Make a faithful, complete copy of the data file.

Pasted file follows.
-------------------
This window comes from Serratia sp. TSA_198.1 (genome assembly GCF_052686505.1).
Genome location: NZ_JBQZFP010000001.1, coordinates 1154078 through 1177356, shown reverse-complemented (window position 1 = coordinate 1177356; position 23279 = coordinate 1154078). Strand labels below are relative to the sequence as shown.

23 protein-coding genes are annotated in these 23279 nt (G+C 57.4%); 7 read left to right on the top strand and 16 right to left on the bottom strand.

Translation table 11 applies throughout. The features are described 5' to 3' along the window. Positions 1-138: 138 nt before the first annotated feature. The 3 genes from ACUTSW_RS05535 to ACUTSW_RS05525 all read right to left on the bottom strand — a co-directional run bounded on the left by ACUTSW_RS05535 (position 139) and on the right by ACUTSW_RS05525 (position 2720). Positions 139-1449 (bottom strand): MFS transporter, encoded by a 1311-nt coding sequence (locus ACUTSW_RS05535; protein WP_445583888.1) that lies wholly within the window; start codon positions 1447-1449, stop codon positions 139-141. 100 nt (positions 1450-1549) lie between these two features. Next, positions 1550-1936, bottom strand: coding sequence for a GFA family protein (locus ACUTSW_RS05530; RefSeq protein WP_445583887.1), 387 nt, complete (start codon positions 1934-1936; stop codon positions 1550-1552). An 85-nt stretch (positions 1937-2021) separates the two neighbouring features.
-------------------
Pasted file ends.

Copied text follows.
This window comes from Serratia sp. TSA_198.1 (genome assembly GCF_052686505.1).
Genome location: NZ_JBQZFP010000001.1, coordinates 1154078 through 1177356, shown reverse-complemented (window position 1 = coordinate 1177356; position 23279 = coordinate 1154078). Strand labels below are relative to the sequence as shown.

23 protein-coding genes are annotated in these 23279 nt (G+C 57.4%); 7 read left to right on the top strand and 16 right to left on the bottom strand.

Translation table 11 applies throughout. The features are described 5' to 3' along the window. Positions 1-138: 138 nt before the first annotated feature. The 3 genes from ACUTSW_RS05535 to ACUTSW_RS05525 all read right to left on the bottom strand — a co-directional run bounded on the left by ACUTSW_RS05535 (position 139) and on the right by ACUTSW_RS05525 (position 2720). Positions 139-1449 (bottom strand): MFS transporter, encoded by a 1311-nt coding sequence (locus ACUTSW_RS05535; protein WP_445583888.1) that lies wholly within the window; start codon positions 1447-1449, stop codon positions 139-141. 100 nt (positions 1450-1549) lie between these two features. Next, positions 1550-1936, bottom strand: coding sequence for a GFA family protein (locus ACUTSW_RS05530; RefSeq protein WP_445583887.1), 387 nt, complete (start codon positions 1934-1936; stop codon positions 1550-1552). An 85-nt stretch (positions 1937-2021) separates the two neighbouring features.